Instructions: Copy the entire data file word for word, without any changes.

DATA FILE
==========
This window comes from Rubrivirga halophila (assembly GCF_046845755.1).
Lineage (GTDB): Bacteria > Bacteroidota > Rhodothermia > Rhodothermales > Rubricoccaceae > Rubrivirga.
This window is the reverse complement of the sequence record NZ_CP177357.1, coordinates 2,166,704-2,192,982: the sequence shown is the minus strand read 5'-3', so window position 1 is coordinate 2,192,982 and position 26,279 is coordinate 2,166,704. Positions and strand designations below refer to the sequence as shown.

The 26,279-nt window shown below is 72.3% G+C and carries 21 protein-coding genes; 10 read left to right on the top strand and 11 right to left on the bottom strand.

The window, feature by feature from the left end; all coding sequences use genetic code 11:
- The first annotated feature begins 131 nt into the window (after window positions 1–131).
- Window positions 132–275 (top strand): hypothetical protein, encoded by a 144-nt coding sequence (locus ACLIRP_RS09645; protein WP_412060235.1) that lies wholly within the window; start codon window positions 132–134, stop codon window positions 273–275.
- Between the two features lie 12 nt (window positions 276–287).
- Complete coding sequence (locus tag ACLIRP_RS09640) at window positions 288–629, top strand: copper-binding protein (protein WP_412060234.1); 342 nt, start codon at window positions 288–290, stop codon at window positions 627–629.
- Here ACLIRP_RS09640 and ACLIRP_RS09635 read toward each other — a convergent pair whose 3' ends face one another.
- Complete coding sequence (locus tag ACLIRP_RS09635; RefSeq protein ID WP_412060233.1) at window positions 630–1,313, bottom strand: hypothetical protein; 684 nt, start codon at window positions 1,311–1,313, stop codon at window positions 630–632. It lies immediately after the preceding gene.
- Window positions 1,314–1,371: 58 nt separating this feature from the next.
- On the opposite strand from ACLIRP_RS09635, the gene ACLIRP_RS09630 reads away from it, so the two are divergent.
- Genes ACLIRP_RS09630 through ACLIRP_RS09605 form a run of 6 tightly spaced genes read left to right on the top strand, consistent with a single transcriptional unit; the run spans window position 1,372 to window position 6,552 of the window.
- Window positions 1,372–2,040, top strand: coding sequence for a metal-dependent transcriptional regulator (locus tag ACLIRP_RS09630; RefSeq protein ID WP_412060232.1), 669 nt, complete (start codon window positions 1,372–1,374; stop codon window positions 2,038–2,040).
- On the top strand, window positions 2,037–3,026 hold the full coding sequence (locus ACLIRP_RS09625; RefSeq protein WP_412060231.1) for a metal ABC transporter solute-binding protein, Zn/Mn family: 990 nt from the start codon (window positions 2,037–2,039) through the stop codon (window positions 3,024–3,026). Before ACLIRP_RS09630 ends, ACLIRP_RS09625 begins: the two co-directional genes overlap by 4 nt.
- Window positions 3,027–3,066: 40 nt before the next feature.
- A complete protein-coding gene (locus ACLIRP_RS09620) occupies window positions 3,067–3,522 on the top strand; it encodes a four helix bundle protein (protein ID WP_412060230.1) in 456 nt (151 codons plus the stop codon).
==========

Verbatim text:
This window comes from Rubrivirga halophila (assembly GCF_046845755.1).
Lineage (GTDB): Bacteria > Bacteroidota > Rhodothermia > Rhodothermales > Rubricoccaceae > Rubrivirga.
This window is the reverse complement of the sequence record NZ_CP177357.1, coordinates 2,166,704-2,192,982: the sequence shown is the minus strand read 5'-3', so window position 1 is coordinate 2,192,982 and position 26,279 is coordinate 2,166,704. Positions and strand designations below refer to the sequence as shown.

The 26,279-nt window shown below is 72.3% G+C and carries 21 protein-coding genes; 10 read left to right on the top strand and 11 right to left on the bottom strand.

The window, feature by feature from the left end; all coding sequences use genetic code 11:
- The first annotated feature begins 131 nt into the window (after window positions 1–131).
- Window positions 132–275 (top strand): hypothetical protein, encoded by a 144-nt coding sequence (locus ACLIRP_RS09645; protein WP_412060235.1) that lies wholly within the window; start codon window positions 132–134, stop codon window positions 273–275.
- Between the two features lie 12 nt (window positions 276–287).
- Complete coding sequence (locus tag ACLIRP_RS09640) at window positions 288–629, top strand: copper-binding protein (protein WP_412060234.1); 342 nt, start codon at window positions 288–290, stop codon at window positions 627–629.
- Here ACLIRP_RS09640 and ACLIRP_RS09635 read toward each other — a convergent pair whose 3' ends face one another.
- Complete coding sequence (locus tag ACLIRP_RS09635; RefSeq protein ID WP_412060233.1) at window positions 630–1,313, bottom strand: hypothetical protein; 684 nt, start codon at window positions 1,311–1,313, stop codon at window positions 630–632. It lies immediately after the preceding gene.
- Window positions 1,314–1,371: 58 nt separating this feature from the next.
- On the opposite strand from ACLIRP_RS09635, the gene ACLIRP_RS09630 reads away from it, so the two are divergent.
- Genes ACLIRP_RS09630 through ACLIRP_RS09605 form a run of 6 tightly spaced genes read left to right on the top strand, consistent with a single transcriptional unit; the run spans window position 1,372 to window position 6,552 of the window.
- Window positions 1,372–2,040, top strand: coding sequence for a metal-dependent transcriptional regulator (locus tag ACLIRP_RS09630; RefSeq protein ID WP_412060232.1), 669 nt, complete (start codon window positions 1,372–1,374; stop codon window positions 2,038–2,040).
- On the top strand, window positions 2,037–3,026 hold the full coding sequence (locus ACLIRP_RS09625; RefSeq protein WP_412060231.1) for a metal ABC transporter solute-binding protein, Zn/Mn family: 990 nt from the start codon (window positions 2,037–2,039) through the stop codon (window positions 3,024–3,026). Before ACLIRP_RS09630 ends, ACLIRP_RS09625 begins: the two co-directional genes overlap by 4 nt.
- Window positions 3,027–3,066: 40 nt before the next feature.
- A complete protein-coding gene (locus ACLIRP_RS09620) occupies window positions 3,067–3,522 on the top strand; it encodes a four helix bundle protein (protein ID WP_412060230.1) in 456 nt (151 codons plus the stop codon).